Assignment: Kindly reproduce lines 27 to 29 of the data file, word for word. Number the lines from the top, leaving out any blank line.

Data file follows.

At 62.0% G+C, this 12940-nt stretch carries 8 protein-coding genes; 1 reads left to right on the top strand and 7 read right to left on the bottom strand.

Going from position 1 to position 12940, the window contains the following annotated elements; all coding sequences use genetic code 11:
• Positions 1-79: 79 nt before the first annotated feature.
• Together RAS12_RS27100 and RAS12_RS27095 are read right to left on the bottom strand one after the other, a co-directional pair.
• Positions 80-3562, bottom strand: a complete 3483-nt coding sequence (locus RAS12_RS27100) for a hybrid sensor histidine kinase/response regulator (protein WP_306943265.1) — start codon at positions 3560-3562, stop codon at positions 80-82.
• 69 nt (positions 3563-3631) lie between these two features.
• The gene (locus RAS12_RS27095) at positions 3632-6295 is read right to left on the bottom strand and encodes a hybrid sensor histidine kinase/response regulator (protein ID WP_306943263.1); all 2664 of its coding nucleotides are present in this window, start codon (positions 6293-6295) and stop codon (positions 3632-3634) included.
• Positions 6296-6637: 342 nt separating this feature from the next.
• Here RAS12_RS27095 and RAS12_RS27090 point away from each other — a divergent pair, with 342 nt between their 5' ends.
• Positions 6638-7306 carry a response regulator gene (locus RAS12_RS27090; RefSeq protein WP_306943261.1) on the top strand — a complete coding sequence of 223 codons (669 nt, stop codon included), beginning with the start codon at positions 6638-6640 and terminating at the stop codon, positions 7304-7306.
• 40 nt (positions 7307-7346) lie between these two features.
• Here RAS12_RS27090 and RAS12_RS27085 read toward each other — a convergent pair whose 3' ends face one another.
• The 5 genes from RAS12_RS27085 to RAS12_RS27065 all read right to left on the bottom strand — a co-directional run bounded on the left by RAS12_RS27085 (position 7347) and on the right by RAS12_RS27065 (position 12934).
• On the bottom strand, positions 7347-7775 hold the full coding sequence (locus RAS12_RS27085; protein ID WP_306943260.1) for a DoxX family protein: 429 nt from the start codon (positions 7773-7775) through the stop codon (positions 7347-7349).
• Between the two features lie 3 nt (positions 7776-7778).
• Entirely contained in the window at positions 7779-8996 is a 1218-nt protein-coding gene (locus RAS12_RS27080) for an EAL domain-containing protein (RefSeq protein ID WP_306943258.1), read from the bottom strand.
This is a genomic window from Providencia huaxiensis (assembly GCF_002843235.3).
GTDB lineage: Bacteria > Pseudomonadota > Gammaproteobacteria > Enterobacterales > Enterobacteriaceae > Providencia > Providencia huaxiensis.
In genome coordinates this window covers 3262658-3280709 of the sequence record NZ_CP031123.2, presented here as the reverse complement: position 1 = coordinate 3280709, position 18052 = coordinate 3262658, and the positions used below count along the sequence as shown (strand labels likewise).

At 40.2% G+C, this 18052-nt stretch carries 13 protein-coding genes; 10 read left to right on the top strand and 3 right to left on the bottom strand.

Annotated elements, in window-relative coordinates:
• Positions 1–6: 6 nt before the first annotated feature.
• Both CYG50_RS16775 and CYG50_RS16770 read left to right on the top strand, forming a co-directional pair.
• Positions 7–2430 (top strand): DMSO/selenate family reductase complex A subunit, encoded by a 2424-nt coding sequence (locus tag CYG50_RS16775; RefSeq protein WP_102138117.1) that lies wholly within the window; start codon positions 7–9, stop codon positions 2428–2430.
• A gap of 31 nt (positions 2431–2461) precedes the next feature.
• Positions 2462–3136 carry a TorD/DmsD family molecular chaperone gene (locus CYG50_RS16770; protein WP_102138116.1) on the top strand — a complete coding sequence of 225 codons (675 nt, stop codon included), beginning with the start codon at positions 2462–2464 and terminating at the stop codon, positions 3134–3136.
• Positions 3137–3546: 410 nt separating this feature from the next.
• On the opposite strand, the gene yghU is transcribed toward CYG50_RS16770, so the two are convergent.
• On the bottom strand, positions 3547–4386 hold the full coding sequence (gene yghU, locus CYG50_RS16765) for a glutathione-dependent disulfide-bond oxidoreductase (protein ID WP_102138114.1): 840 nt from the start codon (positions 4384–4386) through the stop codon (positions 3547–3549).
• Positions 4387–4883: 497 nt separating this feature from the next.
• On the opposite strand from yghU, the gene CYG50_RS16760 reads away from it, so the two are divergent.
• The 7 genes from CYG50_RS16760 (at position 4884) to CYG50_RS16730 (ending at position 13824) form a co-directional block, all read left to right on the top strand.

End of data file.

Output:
• Positions 3137–3546: 410 nt separating this feature from the next.
• On the opposite strand, the gene yghU is transcribed toward CYG50_RS16770, so the two are convergent.
• On the bottom strand, positions 3547–4386 hold the full coding sequence (gene yghU, locus CYG50_RS16765) for a glutathione-dependent disulfide-bond oxidoreductase (protein ID WP_102138114.1): 840 nt from the start codon (positions 4384–4386) through the stop codon (positions 3547–3549).